“It came down to balancing the budget,” he said. “They contributed to me in the past, but I voted for them to take the concession or else have to lay off some personnel.”
Councilwoman JoAnne Mounce received $1,000 in 2004 and $3,000 in 2008 from the firefighters union, which was the most any candidate received from city unions.
She believes they support her because she has always expressed appreciation for when firefighters saved most of her belongings and her cat when her neighbor’s garage caught on fire in 1993.
“When you tell that story and you tell the firefighter how much they meant to you ... they know how much I appreciate it,” Mounce said.
Businesses with contracts before the city also sometimes donate to the council members. Waste Management has a contract for city trash service and donated $750 to Hitchcock.
When evaluating donations, Hitchcock said it is important to remember some donors, like Waste Management, that give to multiple candidates.
The company has also contributed to $1,150 Bob Johnson, $800 to Mounce, $500 to Larry Hansen and $300 to Phil Katzakian.
“There’s been a couple things that I haven’t supported. ... They give to everyone. I’ve never had any pressure from them,” Hitchcock said.
Local ties lead to donations
Sometimes candidates do not even need to go out and solicit donations, Councilwoman JoAnne Mounce said. Many businesses and unions either interview or send out questionnaires to all of the candidates.
For example, a developer will ask how a candidate feels about growth, while Food 4 Less will ask questions about Walmart, a competitor that is planning to move in across the street, Mounce said.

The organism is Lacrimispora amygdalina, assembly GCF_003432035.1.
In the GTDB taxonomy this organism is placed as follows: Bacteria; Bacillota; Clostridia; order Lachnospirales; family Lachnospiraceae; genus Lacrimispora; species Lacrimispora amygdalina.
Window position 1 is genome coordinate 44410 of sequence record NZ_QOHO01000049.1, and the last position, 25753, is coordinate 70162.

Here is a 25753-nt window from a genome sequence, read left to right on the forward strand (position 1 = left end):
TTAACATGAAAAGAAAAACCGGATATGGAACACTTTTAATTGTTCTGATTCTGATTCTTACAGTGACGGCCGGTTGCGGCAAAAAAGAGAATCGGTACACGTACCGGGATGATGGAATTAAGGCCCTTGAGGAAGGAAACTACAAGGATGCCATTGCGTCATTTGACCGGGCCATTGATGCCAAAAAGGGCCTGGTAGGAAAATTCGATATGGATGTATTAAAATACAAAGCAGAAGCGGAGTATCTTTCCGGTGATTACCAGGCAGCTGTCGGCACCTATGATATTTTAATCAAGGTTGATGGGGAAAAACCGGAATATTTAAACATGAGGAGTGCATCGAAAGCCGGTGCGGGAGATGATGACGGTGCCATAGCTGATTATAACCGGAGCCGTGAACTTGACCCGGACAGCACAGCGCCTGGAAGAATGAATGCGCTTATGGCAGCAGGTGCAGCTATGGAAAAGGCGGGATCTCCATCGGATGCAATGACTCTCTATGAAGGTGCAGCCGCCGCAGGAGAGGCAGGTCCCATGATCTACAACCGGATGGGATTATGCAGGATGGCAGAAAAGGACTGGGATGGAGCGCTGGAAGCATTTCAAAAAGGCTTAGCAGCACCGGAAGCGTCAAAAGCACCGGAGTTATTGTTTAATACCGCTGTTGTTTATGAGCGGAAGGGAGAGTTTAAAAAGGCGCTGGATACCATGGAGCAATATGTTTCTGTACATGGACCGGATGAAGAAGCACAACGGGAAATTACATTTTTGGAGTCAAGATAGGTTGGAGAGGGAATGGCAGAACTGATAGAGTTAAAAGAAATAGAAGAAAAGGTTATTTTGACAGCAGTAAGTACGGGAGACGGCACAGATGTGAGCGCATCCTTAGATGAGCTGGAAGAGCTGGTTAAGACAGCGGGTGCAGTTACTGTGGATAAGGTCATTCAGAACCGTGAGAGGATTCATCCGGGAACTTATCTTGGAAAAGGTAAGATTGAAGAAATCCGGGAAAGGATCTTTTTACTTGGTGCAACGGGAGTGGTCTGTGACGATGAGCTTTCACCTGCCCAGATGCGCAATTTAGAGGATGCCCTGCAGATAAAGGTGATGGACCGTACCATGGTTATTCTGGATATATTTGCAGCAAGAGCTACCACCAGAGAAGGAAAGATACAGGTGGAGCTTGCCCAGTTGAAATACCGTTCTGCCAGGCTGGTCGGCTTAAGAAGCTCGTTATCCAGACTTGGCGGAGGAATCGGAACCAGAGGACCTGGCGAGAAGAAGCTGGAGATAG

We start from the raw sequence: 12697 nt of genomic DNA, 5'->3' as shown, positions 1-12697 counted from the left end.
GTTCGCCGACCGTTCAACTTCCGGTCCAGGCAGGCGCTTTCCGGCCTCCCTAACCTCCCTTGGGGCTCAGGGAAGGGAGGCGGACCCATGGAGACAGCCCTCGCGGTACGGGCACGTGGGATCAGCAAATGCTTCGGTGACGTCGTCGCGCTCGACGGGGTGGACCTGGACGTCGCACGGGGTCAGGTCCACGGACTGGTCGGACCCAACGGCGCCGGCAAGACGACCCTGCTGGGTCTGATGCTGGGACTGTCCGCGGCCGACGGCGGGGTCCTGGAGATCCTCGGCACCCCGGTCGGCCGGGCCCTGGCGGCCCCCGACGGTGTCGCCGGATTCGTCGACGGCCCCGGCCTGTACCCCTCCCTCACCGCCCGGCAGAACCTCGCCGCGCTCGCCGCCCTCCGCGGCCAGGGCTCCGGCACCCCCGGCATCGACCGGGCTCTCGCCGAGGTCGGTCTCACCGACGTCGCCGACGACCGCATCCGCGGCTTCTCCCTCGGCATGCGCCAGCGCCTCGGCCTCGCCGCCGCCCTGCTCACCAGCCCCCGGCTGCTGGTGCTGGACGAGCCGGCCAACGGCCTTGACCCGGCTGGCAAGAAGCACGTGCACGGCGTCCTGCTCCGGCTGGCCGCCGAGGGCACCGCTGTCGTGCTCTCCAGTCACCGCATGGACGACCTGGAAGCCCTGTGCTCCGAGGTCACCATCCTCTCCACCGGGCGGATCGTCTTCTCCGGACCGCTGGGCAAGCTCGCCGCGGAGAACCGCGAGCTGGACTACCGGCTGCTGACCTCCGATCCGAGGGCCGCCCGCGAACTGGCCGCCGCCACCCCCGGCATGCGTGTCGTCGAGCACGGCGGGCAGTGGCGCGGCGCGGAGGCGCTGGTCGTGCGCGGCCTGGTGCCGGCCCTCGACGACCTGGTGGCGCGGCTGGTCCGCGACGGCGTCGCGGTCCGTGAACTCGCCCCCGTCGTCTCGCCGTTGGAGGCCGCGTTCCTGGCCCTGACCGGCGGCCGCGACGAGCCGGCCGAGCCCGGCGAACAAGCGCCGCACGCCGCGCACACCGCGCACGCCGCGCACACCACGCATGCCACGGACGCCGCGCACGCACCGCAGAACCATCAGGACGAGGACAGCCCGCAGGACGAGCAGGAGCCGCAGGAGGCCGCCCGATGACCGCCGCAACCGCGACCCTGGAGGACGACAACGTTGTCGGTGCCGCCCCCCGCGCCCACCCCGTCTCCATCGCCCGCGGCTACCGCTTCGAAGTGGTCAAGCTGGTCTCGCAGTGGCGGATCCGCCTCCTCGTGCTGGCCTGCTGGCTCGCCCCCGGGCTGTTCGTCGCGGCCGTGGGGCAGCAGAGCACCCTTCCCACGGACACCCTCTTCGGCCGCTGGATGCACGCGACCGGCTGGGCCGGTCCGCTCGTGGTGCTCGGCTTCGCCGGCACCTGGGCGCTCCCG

Often, candidates will not know who the group or business has decided to support until the check shows up in the mail, Mounce said.
By volunteering or working for organizations, Mounce said she has received support.
She has helped with phone banking and other volunteer activities with the local operating engineers union because she has family and friends who belong to it. The union has supported her with $1,250 in monetary donations, and other donations of supplies and materials.
At times, council members do face scrutiny over donations. Even though she received $3,500 from Food 4 Less, Mounce she said she never talked with the business that has been opposed to Walmart.
She described the donation as “one that came back to haunt me.”
People were questioning that donation, she said, even before the Walmart decision, in which she voted against the retailer coming to town.
Mounce said her campaign manager, Gene Davenport, independently talked with Food 4 Less to get a donation for a spaghetti feed without her knowledge. She said he handed her the money, and then she bought all the food from the business.
“It was not in the usual format when I got out and solicited money from them,” she said. “To get criticism for something I didn’t actively go out and pursue, that was a bummer.”
Some of Mayor Phil Katzakian’s top donors are developers. He received $1,750 from Bennett Development and $1,000 from Tim Munson.
He did not solicit either of these large donations, but probably received them because his family has been involved in the development business. In the past, he said, the council has often had developers on it.
“Those people by and large know what’s going on and make good decisions. ... I would much rather have local people who I grew up with and worked with develop homes than a bigger development company,” Katzakian said.
People donate because they want to support a council member who is pro-business, Councilman Bob Johnson said. He received $4,600 for Board of Realtors Political Action Committee because he used to be a member, he said.
“I’ll make no bones about it,” Johnson said. “I think we need to grow as a community. To do that, business has to keep growing.”